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Weaving Patterns: Collective Activity

Course No. SEM 275-375-475  Credits: 3.0
Faculty William Lorton

Students will learn to weave and explore the possibilities of the process on traditional floor looms (floor, tapestry, computer-assisted Dobby) and alternative weaving devices (constructed from found objects or using architectural influences). Technical vocabulary and conceptual focus will be developed through an investigation of process, material, tools, and the many and varied histories of weaving. The intersection between weaving and collaboration will be explored in discussions on the development of pattern/structure as a form of communication; looms built in situ; implication of globalization on craft production; traditional and contemporary practice of gifting; and social participation.

Web Design/Interactive I & II

Course No. GDS 305-305B  Credits: 3.0
Prerequisite(s) Design for Communication I (EP)

Through this course, students will learn how to use different software tools to design, implement, and produce a Graphic User Interface. Our efforts will be mostly concentrated on creating web/internet/interactive projects, as these will allow for the exercise of ideas and tools across the entire design spectrum. Students will have a grasp of the essential technology used for web applications: the Hyper-Text Markup Language (including HTML 5) and Cascading Style Sheets (CSS). You will be introduced to several techniques that will allow you to begin making interactive applications, which include PHP, JQuery and Javascript, as well as looking at user experience and design of apps for smart phone and tablets. The course will also include an introduction to designing and creating Epub formats. Prerequisite: GDS265 Design for Communication I or permission of instructor. Offered fall.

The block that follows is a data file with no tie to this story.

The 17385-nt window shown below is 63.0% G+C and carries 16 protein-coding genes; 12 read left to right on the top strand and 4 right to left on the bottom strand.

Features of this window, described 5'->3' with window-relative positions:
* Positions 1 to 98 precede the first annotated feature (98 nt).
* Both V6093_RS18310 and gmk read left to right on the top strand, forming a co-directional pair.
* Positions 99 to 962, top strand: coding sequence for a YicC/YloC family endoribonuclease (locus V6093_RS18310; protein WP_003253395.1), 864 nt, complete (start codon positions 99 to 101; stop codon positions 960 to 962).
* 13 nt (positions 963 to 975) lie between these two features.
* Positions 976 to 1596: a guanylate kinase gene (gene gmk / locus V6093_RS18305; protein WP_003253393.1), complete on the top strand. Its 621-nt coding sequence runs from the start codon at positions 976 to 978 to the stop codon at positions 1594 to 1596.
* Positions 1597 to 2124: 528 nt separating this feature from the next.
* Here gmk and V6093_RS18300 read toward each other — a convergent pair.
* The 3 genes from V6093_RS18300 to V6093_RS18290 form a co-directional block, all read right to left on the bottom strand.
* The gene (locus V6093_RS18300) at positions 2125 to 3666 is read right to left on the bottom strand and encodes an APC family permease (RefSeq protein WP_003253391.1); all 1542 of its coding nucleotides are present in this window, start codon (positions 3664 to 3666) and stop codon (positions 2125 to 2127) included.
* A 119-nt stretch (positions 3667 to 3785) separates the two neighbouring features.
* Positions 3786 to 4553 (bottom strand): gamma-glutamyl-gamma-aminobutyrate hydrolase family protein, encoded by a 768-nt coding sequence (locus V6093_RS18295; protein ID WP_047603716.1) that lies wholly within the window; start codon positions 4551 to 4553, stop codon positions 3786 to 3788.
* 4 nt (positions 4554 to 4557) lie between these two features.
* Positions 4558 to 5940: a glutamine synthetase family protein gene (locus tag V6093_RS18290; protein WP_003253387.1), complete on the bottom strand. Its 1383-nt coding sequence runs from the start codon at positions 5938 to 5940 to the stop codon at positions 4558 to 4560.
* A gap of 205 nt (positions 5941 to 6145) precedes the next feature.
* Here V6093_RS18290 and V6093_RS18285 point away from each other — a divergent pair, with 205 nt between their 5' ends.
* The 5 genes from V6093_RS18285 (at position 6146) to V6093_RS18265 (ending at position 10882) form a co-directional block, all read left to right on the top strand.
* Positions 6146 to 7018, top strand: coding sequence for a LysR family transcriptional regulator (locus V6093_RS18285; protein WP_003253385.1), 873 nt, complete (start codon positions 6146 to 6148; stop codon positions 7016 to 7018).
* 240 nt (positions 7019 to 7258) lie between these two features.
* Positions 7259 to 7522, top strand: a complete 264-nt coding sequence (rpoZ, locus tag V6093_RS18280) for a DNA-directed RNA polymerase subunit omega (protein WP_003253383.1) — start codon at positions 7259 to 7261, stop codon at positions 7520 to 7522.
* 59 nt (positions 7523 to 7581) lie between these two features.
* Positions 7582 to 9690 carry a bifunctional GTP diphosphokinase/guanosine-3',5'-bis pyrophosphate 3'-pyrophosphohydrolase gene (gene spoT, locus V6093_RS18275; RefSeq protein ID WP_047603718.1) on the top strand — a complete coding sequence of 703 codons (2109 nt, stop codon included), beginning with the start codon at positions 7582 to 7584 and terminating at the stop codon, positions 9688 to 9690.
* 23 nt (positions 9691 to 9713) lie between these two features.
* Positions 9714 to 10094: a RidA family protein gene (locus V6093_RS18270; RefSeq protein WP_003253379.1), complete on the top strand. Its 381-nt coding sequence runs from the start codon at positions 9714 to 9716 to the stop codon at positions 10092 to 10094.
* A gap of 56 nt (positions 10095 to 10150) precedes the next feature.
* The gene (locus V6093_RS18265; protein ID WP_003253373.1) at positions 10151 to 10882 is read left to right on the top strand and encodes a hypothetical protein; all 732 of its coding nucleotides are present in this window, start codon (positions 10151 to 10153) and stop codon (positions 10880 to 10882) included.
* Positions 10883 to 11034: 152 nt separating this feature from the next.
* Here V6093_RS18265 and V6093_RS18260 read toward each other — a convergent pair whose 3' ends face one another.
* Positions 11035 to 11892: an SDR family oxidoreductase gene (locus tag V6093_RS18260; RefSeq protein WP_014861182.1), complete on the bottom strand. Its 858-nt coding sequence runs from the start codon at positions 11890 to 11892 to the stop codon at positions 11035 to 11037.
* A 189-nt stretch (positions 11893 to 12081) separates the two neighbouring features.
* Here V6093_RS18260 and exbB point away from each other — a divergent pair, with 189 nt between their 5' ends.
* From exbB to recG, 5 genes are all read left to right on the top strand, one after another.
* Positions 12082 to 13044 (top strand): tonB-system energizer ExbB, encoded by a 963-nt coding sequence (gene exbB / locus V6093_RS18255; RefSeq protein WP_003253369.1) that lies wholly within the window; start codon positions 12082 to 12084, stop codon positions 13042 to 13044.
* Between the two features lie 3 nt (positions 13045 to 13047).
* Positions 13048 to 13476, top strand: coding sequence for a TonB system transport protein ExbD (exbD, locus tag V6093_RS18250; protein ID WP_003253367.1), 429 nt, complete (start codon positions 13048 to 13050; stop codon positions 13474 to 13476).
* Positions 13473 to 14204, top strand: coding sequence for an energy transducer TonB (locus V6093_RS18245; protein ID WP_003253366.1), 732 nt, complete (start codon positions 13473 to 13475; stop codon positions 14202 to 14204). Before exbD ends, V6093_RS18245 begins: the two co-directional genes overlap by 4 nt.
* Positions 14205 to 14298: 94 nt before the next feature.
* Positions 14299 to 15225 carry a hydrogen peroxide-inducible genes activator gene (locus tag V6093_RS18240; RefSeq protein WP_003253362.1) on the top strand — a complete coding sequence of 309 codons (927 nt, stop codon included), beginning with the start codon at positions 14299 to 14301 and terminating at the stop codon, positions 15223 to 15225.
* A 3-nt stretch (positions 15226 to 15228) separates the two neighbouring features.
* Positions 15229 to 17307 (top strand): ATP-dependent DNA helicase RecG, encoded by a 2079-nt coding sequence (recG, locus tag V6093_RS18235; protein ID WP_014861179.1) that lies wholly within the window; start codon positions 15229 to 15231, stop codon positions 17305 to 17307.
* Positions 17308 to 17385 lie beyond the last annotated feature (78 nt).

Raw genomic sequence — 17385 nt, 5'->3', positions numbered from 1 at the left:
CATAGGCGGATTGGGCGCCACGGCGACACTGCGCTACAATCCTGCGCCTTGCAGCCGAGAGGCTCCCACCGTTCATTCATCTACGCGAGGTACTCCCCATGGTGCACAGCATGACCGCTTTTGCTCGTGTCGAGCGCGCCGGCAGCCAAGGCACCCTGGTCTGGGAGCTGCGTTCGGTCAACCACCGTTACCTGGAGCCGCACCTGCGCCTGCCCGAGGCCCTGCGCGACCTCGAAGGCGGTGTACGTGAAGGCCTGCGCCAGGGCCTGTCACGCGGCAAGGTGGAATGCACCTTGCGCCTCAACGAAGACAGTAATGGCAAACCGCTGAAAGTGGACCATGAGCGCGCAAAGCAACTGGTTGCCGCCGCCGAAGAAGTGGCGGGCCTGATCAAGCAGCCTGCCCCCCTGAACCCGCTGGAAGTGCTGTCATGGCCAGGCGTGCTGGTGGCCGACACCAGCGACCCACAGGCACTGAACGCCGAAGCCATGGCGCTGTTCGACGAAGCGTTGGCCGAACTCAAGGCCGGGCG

Wheel Throwing: Beginning + Advanced

Course No. SEM 271-371-471  Credits: 3.0
Faculty William Lorton

In this class students will learn to design repeat patterns and structures for weaving, printing, and other digitally controlled output systems. Participants will be introduced to methods of analog and digital repeat generation while gaining fluency in ProWeave, and furthering their knowledge of Illustrator and Photoshop. Arrangements with affiliated institutions will allow students to have their designs digitally printed, die-cut, or industrially woven, expanding the opportunity for fulfillment of their concepts on a scale and complexity previously unrealized. Classroom discussion will examine the impact of historical, cultural, industrial, and contemporary factors on pattern design. No prerequisites.

Woman's Words

Course No. LLC 424  Credits: 3.0
Faculty Joyce Kessler

This course is designed to outline the contributions of women to the origins and development of the novel genre in English and American literature from 1688 to the present time. It will focus on discovery of the relationships between the earliest women's literary production and the literature written by the women of this moment. It will inquire into the areas of race and social class as they are directly relevant to (or feature as tropes within) the literature comprising our reading list. It also introduces some of the basic theoretical questions that feminist scholarship has raised in connection with women's writing during these periods. Through selected readings, research, and critical discussion, members of this class will become familiar with modern women's literature, its social/historical contexts, and some of the feminist critical approaches through which it has been considered. Fulfills Humanities/Cultural Studies distribution requirement. Creative Writing Concentration course.

Working Collaboratively + Group Dynamics

Course No. VAT 354-454  Credits: 3.0